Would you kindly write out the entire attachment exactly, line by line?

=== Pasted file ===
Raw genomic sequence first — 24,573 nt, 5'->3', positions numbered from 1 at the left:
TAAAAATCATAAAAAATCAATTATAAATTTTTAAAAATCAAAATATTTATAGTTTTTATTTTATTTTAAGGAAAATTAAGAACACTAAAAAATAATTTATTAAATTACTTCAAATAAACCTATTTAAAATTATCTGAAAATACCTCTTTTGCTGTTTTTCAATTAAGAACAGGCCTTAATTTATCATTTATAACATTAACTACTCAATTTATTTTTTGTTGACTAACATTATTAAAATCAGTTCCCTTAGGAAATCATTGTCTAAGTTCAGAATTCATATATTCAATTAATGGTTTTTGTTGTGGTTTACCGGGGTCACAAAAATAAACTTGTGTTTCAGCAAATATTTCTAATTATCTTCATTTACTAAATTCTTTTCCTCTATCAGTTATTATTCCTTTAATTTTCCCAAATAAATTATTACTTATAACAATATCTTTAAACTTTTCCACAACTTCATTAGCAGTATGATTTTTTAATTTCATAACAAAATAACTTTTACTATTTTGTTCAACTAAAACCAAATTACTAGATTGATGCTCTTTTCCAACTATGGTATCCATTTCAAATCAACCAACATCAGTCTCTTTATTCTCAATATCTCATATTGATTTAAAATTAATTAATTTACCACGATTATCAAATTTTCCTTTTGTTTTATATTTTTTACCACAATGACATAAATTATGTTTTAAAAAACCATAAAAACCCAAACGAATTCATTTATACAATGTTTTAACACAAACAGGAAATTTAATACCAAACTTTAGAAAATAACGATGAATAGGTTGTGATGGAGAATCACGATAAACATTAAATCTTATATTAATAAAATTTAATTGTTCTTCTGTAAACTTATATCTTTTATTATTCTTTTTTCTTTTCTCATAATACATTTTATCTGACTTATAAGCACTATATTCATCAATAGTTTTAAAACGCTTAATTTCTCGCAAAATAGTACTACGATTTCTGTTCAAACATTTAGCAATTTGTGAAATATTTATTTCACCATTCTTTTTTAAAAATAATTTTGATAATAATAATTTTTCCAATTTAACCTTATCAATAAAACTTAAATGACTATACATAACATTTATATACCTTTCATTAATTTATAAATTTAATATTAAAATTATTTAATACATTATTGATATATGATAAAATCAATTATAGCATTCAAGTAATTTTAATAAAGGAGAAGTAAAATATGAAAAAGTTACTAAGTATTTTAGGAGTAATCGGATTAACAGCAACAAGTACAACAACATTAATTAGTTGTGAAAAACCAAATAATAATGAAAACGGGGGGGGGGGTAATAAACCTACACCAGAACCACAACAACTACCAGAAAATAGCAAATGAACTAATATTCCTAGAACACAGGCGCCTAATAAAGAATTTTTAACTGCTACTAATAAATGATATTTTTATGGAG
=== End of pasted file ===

Raw genomic sequence first — 24,573 nt, 5'->3', positions numbered from 1 at the left:
TAAAAATCATAAAAAATCAATTATAAATTTTTAAAAATCAAAATATTTATAGTTTTTATTTTATTTTAAGGAAAATTAAGAACACTAAAAAATAATTTATTAAATTACTTCAAATAAACCTATTTAAAATTATCTGAAAATACCTCTTTTGCTGTTTTTCAATTAAGAACAGGCCTTAATTTATCATTTATAACATTAACTACTCAATTTATTTTTTGTTGACTAACATTATTAAAATCAGTTCCCTTAGGAAATCATTGTCTAAGTTCAGAATTCATATATTCAATTAATGGTTTTTGTTGTGGTTTACCGGGGTCACAAAAATAAACTTGTGTTTCAGCAAATATTTCTAATTATCTTCATTTACTAAATTCTTTTCCTCTATCAGTTATTATTCCTTTAATTTTCCCAAATAAATTATTACTTATAACAATATCTTTAAACTTTTCCACAACTTCATTAGCAGTATGATTTTTTAATTTCATAACAAAATAACTTTTACTATTTTGTTCAACTAAAACCAAATTACTAGATTGATGCTCTTTTCCAACTATGGTATCCATTTCAAATCAACCAACATCAGTCTCTTTATTCTCAATATCTCATATTGATTTAAAATTAATTAATTTACCACGATTATCAAATTTTCCTTTTGTTTTATATTTTTTACCACAATGACATAAATTATGTTTTAAAAAACCATAAAAACCCAAACGAATTCATTTATACAATGTTTTAACACAAACAGGAAATTTAATACCAAACTTTAGAAAATAACGATGAATAGGTTGTGATGGAGAATCACGATAAACATTAAATCTTATATTAATAAAATTTAATTGTTCTTCTGTAAACTTATATCTTTTATTATTCTTTTTTCTTTTCTCATAATACATTTTATCTGACTTATAAGCACTATATTCATCAATAGTTTTAAAACGCTTAATTTCTCGCAAAATAGTACTACGATTTCTGTTCAAACATTTAGCAATTTGTGAAATATTTATTTCACCATTCTTTTTTAAAAATAATTTTGATAATAATAATTTTTCCAATTTAACCTTATCAATAAAACTTAAATGACTATACATAACATTTATATACCTTTCATTAATTTATAAATTTAATATTAAAATTATTTAATACATTATTGATATATGATAAAATCAATTATAGCATTCAAGTAATTTTAATAAAGGAGAAGTAAAATATGAAAAAGTTACTAAGTATTTTAGGAGTAATCGGATTAACAGCAACAAGTACAACAACATTAATTAGTTGTGAAAAACCAAATAATAATGAAAACGGGGGGGGGGGTAATAAACCTACACCAGAACCACAACAACTACCAGAAAATAGCAAATGAACTAATATTCCTAGAACACAGGCGCCTAATAAAGAATTTTTAACTGCTACTAATAAATGATATTTTTATGGAG